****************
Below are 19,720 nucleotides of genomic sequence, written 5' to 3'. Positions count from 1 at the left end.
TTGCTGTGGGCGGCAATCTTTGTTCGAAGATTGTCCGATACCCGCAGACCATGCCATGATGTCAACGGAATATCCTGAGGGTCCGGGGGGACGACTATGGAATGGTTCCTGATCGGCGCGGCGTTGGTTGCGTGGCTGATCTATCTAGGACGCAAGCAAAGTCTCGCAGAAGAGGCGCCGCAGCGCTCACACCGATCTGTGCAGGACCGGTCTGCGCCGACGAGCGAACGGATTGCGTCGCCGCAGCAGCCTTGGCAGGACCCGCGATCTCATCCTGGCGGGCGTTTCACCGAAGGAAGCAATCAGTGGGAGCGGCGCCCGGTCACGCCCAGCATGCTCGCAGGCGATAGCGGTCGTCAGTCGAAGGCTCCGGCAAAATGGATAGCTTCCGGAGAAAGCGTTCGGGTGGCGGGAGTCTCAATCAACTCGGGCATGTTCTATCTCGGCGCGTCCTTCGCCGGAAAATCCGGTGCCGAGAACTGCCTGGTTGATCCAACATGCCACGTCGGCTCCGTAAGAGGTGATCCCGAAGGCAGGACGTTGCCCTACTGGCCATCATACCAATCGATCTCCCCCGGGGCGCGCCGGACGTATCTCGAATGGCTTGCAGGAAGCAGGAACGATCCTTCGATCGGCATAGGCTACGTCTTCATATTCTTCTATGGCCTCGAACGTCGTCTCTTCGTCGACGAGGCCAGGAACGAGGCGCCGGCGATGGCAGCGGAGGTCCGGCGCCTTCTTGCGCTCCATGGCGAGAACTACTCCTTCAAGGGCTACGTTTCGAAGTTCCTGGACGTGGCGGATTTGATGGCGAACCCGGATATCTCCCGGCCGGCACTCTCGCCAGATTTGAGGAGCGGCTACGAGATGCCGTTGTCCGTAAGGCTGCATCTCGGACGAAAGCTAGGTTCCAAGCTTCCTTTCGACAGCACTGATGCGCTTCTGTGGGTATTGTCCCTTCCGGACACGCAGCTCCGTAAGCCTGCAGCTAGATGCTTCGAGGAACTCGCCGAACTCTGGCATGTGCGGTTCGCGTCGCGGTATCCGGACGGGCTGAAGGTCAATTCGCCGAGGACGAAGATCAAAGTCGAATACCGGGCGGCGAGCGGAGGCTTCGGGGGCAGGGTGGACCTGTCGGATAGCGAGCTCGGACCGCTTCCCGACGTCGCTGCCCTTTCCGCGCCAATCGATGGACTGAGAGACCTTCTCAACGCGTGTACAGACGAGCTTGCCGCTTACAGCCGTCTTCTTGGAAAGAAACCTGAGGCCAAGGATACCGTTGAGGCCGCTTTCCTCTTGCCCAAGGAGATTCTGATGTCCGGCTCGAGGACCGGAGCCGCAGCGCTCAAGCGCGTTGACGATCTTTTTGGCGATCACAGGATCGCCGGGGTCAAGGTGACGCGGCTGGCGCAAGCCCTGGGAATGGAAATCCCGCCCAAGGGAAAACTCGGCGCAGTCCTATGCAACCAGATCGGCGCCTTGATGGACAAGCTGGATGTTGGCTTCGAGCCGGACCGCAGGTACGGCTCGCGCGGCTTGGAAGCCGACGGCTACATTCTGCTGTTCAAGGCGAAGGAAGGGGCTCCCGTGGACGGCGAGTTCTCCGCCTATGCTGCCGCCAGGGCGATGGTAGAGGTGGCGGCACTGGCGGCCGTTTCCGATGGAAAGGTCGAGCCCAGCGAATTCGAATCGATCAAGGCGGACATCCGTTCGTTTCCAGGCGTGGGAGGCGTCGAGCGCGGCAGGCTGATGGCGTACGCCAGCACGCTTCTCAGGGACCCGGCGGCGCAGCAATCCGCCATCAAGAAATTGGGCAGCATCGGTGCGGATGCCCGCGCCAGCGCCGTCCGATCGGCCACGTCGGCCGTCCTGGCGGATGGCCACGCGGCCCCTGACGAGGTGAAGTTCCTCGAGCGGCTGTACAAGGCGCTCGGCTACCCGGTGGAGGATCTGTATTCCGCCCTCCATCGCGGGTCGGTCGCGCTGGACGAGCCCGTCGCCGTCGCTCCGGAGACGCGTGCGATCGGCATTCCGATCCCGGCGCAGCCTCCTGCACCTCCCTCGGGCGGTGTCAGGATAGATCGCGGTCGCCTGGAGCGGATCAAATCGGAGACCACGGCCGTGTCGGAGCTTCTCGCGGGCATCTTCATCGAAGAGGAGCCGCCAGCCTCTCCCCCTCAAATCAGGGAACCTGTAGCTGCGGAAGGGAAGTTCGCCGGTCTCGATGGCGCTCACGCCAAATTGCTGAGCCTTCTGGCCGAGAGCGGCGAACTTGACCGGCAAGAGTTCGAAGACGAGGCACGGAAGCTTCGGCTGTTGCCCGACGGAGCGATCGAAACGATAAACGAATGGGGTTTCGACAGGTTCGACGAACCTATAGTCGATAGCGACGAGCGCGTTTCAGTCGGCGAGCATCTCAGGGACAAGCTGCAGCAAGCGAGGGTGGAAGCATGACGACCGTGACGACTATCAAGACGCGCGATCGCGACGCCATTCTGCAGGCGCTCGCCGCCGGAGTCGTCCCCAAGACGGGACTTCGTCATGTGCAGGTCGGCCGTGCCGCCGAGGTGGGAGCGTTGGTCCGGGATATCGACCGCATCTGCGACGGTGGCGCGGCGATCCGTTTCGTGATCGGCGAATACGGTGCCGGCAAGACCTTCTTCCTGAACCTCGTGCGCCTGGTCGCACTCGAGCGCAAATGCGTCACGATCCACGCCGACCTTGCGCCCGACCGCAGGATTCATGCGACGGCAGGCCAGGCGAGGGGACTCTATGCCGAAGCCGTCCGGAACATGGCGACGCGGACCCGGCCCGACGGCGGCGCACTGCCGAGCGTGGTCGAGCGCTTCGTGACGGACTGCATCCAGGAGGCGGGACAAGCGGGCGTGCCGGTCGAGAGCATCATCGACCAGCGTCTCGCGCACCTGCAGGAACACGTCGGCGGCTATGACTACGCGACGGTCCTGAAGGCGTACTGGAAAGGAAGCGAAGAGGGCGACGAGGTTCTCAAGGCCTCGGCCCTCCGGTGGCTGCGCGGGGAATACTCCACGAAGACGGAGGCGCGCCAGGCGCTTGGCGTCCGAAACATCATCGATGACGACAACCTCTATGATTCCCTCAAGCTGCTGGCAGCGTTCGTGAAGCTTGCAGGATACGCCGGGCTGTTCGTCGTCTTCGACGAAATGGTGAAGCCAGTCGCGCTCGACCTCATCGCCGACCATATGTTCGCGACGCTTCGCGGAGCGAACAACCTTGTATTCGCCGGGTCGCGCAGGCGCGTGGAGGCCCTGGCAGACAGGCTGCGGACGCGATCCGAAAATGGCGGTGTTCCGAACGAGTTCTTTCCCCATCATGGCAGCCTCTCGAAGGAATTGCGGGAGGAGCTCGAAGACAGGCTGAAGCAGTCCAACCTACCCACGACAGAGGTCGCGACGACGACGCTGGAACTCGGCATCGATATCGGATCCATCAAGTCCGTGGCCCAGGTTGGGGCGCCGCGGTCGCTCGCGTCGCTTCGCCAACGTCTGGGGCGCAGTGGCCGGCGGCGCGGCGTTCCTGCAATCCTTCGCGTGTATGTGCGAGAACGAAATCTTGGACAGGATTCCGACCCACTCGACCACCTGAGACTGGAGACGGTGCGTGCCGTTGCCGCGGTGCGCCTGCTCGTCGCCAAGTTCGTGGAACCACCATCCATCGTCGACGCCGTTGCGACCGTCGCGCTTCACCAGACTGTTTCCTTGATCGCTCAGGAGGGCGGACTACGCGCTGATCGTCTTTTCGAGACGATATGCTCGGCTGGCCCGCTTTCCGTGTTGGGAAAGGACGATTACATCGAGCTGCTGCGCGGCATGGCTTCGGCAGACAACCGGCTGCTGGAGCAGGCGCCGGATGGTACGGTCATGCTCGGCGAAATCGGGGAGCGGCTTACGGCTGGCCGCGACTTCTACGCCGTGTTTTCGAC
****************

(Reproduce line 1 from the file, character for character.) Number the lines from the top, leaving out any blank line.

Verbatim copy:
Below are 19,720 nucleotides of genomic sequence, written 5' to 3'. Positions count from 1 at the left end.